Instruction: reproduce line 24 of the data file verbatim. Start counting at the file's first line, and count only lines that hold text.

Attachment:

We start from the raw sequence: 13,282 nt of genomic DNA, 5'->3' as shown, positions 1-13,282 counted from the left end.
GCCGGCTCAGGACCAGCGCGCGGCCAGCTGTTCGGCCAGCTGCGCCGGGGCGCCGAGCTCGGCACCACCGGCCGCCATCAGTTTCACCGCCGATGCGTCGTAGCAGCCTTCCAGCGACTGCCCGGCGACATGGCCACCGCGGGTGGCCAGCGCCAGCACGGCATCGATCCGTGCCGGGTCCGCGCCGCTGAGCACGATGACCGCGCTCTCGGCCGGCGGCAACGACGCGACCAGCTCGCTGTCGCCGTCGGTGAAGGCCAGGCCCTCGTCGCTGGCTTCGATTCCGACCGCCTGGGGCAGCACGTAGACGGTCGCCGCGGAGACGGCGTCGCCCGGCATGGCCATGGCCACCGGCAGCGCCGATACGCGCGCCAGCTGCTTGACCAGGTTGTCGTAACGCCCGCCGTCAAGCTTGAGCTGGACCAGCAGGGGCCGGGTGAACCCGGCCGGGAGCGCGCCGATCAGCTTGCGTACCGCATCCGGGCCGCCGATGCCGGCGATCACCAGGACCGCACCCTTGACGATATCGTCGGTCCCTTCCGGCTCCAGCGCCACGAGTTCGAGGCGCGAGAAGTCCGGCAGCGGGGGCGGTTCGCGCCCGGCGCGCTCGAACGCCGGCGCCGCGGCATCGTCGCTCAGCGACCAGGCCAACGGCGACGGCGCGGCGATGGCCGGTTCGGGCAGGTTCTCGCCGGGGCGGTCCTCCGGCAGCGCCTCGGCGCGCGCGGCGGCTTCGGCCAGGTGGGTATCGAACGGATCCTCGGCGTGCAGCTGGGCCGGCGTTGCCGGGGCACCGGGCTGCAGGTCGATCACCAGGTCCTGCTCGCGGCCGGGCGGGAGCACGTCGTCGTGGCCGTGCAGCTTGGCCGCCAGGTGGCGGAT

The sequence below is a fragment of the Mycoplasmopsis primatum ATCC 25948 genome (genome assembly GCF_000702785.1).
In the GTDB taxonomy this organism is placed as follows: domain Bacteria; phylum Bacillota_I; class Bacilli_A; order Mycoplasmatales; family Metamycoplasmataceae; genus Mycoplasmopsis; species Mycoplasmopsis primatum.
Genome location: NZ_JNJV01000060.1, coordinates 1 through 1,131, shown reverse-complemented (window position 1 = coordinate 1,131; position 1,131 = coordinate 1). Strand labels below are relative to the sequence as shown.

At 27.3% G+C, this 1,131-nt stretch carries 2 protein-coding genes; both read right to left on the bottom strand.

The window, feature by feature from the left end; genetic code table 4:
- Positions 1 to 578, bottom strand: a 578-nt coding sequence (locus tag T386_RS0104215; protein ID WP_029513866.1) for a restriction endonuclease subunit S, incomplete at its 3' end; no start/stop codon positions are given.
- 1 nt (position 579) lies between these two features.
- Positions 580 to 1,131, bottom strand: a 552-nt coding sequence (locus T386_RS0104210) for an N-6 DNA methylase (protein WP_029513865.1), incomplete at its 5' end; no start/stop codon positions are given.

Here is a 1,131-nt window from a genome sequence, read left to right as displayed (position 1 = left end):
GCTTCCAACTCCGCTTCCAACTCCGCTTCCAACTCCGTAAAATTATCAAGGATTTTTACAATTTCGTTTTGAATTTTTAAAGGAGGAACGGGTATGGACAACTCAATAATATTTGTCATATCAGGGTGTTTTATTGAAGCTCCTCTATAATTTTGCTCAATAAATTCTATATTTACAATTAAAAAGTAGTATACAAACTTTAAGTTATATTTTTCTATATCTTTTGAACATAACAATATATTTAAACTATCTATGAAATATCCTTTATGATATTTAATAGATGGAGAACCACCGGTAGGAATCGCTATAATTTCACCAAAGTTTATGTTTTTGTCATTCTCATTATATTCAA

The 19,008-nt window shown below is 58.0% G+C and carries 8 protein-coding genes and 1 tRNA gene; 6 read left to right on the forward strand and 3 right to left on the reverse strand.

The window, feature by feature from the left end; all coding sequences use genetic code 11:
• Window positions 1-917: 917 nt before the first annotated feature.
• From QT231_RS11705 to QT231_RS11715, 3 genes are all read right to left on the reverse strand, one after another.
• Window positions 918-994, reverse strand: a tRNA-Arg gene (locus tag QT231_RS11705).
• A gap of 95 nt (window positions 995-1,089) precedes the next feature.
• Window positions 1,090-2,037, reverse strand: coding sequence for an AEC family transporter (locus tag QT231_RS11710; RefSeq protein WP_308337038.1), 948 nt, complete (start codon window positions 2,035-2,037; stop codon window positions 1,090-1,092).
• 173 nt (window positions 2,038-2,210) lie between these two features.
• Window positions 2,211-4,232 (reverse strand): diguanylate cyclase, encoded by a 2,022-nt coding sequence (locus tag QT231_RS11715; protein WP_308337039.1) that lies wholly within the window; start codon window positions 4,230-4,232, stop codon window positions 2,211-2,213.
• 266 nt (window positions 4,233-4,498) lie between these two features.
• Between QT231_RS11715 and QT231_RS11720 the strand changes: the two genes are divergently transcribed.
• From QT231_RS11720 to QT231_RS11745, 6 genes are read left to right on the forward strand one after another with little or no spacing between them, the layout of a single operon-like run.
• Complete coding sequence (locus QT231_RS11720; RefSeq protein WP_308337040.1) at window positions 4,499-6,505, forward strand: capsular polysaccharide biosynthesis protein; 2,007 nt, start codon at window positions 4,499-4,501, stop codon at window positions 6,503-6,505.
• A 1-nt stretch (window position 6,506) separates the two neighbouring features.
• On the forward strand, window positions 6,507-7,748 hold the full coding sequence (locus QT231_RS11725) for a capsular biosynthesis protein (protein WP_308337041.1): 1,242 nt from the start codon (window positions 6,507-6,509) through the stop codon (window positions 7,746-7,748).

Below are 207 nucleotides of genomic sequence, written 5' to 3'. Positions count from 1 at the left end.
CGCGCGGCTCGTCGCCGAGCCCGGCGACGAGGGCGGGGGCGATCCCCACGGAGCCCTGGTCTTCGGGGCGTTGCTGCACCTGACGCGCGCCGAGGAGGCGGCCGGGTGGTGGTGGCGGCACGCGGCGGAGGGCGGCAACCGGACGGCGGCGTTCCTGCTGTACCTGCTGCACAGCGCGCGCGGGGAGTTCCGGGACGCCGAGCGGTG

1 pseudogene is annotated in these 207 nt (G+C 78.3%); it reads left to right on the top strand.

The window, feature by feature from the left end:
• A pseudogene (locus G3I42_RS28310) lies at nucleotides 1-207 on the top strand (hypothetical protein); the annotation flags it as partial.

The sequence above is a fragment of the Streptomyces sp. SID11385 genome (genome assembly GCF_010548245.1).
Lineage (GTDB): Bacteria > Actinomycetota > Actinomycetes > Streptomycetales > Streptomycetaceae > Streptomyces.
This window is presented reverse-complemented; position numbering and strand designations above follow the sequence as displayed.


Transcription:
• From QT231_RS11720 to QT231_RS11745, 6 genes are read left to right on the forward strand one after another with little or no spacing between them, the layout of a single operon-like run.